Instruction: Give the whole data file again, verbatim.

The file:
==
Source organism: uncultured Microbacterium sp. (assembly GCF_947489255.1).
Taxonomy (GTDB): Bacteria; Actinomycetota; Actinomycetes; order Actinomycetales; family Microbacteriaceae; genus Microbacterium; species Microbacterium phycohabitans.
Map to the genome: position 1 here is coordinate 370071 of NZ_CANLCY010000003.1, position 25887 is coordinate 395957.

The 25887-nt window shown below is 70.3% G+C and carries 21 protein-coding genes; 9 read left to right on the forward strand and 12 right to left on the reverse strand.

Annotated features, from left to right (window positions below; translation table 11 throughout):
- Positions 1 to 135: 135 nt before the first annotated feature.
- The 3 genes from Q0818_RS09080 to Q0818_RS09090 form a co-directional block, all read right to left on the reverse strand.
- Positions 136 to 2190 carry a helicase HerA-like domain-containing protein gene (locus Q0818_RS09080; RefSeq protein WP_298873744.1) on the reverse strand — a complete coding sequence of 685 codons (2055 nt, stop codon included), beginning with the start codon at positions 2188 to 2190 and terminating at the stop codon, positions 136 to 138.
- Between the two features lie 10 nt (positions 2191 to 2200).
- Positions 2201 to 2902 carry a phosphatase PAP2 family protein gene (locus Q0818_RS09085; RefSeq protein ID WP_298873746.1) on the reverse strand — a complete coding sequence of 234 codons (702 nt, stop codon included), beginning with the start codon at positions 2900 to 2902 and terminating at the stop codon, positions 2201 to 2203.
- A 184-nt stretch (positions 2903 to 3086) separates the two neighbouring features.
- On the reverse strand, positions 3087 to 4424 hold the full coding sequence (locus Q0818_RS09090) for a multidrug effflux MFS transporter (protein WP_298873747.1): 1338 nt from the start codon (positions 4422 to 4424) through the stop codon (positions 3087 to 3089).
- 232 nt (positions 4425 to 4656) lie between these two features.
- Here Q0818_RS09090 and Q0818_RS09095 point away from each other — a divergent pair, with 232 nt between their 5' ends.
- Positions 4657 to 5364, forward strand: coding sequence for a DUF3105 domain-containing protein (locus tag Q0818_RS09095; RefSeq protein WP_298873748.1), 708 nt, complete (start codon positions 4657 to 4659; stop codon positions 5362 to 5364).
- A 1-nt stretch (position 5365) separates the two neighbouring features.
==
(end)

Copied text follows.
Source organism: uncultured Microbacterium sp. (assembly GCF_947489255.1).
Taxonomy (GTDB): Bacteria; Actinomycetota; Actinomycetes; order Actinomycetales; family Microbacteriaceae; genus Microbacterium; species Microbacterium phycohabitans.
Map to the genome: position 1 here is coordinate 370071 of NZ_CANLCY010000003.1, position 25887 is coordinate 395957.

The 25887-nt window shown below is 70.3% G+C and carries 21 protein-coding genes; 9 read left to right on the forward strand and 12 right to left on the reverse strand.

Annotated features, from left to right (window positions below; translation table 11 throughout):
- Positions 1 to 135: 135 nt before the first annotated feature.
- The 3 genes from Q0818_RS09080 to Q0818_RS09090 form a co-directional block, all read right to left on the reverse strand.
- Positions 136 to 2190 carry a helicase HerA-like domain-containing protein gene (locus Q0818_RS09080; RefSeq protein WP_298873744.1) on the reverse strand — a complete coding sequence of 685 codons (2055 nt, stop codon included), beginning with the start codon at positions 2188 to 2190 and terminating at the stop codon, positions 136 to 138.
- Between the two features lie 10 nt (positions 2191 to 2200).
- Positions 2201 to 2902 carry a phosphatase PAP2 family protein gene (locus Q0818_RS09085; RefSeq protein ID WP_298873746.1) on the reverse strand — a complete coding sequence of 234 codons (702 nt, stop codon included), beginning with the start codon at positions 2900 to 2902 and terminating at the stop codon, positions 2201 to 2203.
- A 184-nt stretch (positions 2903 to 3086) separates the two neighbouring features.
- On the reverse strand, positions 3087 to 4424 hold the full coding sequence (locus Q0818_RS09090) for a multidrug effflux MFS transporter (protein WP_298873747.1): 1338 nt from the start codon (positions 4422 to 4424) through the stop codon (positions 3087 to 3089).
- 232 nt (positions 4425 to 4656) lie between these two features.
- Here Q0818_RS09090 and Q0818_RS09095 point away from each other — a divergent pair, with 232 nt between their 5' ends.
- Positions 4657 to 5364, forward strand: coding sequence for a DUF3105 domain-containing protein (locus tag Q0818_RS09095; RefSeq protein WP_298873748.1), 708 nt, complete (start codon positions 4657 to 4659; stop codon positions 5362 to 5364).
- A 1-nt stretch (position 5365) separates the two neighbouring features.